Blog tour: The Betrayal of Thomas True by A.J. West

The Betrayal of Thomas True

This post is part of a blog tour organised by Random Things Blog Tours. I received a free copy of the book in return for an honest review.

‘It is the year 1710, and Thomas True has arrived on old London Bridge with a dangerous secret.

‘One night, lost amongst the squalor of London’s hidden back streets, he finds himself drawn into the outrageous underworld of the molly houses.

‘Meanwhile, carpenter Gabriel Griffin struggles to hide his double life as Lotty, the mollies’ stoic guard.

‘When a young man is found murdered, he realises there is a rat amongst them, betraying their secrets to a pair of murderous Justices.

‘Can Gabriel unmask the traitor before they hang? Can he save hapless Thomas from peril, and their own forbidden love?’

The Betrayal of Thomas True

In The Betrayal of Thomas True, by A.J. West, the wide-eyed eponymous character swaps an unbearable life as a Reverend’s son in then-rural Highgate for a new, exciting one in central London.

Apprenticed to his uncle as a chandler, it’s not long before Thomas finds a place he can be his real self – Mother Clap’s Molly House in Holborn. There, he receives a cautious welcome, as rumours abound that there’s a rat among the mollies, passing their names on to the zealous Society for the Reformation of Manners.

At Mother Clap’s, Thomas bonds with Gabriel Griffin, a carpenter by day and molly house guard by night. Having suffered tragic losses in his life, Gabriel is determined to sniff out the rat who’s getting his friends killed. But will he solve the mystery in time?

Reading The Betrayal of Thomas True is certainly a physically and emotionally immersive experience!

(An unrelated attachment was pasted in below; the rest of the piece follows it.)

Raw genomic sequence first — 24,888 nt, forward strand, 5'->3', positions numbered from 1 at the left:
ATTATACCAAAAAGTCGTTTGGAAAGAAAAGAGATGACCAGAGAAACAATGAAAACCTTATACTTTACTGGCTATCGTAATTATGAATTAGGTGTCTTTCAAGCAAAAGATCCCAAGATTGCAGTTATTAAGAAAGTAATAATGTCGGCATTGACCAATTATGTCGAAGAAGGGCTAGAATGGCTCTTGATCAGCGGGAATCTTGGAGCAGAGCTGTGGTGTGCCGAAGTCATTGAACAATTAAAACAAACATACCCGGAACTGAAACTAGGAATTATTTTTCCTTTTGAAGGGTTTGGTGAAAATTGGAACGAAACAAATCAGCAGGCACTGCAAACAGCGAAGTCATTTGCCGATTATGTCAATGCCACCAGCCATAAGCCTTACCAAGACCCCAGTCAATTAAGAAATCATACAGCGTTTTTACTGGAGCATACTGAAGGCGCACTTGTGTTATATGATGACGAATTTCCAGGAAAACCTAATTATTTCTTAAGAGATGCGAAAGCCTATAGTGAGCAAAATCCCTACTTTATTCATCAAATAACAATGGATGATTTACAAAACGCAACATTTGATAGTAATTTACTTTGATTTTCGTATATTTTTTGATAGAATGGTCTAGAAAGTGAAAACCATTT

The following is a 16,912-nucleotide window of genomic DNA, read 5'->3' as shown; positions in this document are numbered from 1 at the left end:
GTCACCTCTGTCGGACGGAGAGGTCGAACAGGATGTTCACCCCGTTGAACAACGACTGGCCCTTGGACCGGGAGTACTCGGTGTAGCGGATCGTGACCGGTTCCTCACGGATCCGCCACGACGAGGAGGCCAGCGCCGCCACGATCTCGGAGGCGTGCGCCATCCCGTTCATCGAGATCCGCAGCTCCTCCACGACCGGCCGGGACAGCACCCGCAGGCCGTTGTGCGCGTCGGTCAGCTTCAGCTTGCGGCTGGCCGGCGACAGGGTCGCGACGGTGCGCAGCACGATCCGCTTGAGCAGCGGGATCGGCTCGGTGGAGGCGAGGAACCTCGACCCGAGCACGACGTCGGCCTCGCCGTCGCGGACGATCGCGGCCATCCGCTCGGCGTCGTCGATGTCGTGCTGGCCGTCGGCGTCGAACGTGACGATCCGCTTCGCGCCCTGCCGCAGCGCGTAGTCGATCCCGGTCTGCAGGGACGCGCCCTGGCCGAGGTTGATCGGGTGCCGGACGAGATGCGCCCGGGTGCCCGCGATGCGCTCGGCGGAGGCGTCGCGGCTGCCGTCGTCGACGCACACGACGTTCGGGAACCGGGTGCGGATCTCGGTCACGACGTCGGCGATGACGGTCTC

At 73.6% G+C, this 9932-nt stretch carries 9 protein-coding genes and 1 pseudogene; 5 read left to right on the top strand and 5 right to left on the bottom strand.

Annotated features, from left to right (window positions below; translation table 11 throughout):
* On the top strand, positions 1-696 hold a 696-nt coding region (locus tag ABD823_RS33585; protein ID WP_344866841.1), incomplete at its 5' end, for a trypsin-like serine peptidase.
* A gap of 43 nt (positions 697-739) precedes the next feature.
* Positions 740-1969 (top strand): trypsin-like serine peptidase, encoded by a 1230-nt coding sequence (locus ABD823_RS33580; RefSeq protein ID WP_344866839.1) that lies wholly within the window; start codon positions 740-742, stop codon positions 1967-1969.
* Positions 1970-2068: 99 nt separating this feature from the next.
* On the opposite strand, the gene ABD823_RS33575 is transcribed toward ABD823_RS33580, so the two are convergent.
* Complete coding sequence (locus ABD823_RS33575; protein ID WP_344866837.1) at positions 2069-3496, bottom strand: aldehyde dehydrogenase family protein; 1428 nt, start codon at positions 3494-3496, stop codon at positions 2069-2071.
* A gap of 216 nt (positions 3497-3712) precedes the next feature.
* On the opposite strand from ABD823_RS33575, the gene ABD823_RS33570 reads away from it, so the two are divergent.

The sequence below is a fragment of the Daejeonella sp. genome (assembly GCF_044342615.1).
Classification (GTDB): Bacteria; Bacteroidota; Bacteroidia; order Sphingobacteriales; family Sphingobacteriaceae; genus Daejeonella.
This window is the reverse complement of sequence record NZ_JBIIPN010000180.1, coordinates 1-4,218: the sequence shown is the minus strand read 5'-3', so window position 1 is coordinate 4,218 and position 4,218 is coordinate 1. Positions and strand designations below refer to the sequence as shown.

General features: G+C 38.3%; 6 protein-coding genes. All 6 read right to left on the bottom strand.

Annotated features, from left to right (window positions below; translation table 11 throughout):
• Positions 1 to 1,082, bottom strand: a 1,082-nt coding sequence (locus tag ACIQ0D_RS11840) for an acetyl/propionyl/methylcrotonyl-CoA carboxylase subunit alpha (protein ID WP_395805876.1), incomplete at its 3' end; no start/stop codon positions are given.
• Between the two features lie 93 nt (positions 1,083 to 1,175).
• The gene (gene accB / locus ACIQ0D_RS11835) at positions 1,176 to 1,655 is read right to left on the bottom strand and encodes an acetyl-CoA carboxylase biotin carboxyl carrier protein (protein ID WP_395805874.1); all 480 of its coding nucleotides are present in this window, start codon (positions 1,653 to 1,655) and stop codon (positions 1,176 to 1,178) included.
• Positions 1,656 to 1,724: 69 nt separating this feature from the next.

The author describes the (often unpleasant, to say the least) sights and sounds of Georgian London in meticulous detail, and frequently sacrifices or endangers characters you’ve become attached to.

Fundamentally, with its central question of the Rat’s identity and fast-paced, eventful story, this novel is a thriller. But really, it’s far too expansive to be contained by any one genre. Historical fiction is the obvious additional category, not only because of the authentic sensory experience mentioned above, but because of the way the author uses real circumstances, locations and events as a springboard, moving things about to suit the story but retaining their essence. There’s a bit of fantasy and romance, too.

Similarly, West brings together, and does a great job of balancing, a whole range of tones. There’s naturally a lot of dark material, but I also found a great deal to smile or laugh about.

The developing relationship between Gabriel and Thomas is endearing, but not saccharine; the mollies are neither angels nor reprobates, but realistically complex characters; Mother Clap’s may be a crude and very “adult” place, but it’s a sanctuary, and by no means sordid (unlike, say, the public pilloryings and hangings of its patrons in the name of law and order…); the Justices are figures of ridicule, but also very much to be feared if you’re in their sights.

I wasn’t far ahead of the protagonists when it came to uncovering the rat’s identity, and was usually fooled or stumped when they were, too. Without revealing too much, there’s an evergreen message about how amiable, even bumbling façades can mask hearts of stone.

The ending is emotionally devastating, but, considering all that comes before it, is absolutely the right one for this particular story.

The Betrayal of Thomas True is vivid, evocative, and full of twists and turns.

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About Alice Violett

Writer of blogs and short stories, reader of books, player of board games, lover of cats, editor of web content, haver of PhD.

Colchester, UK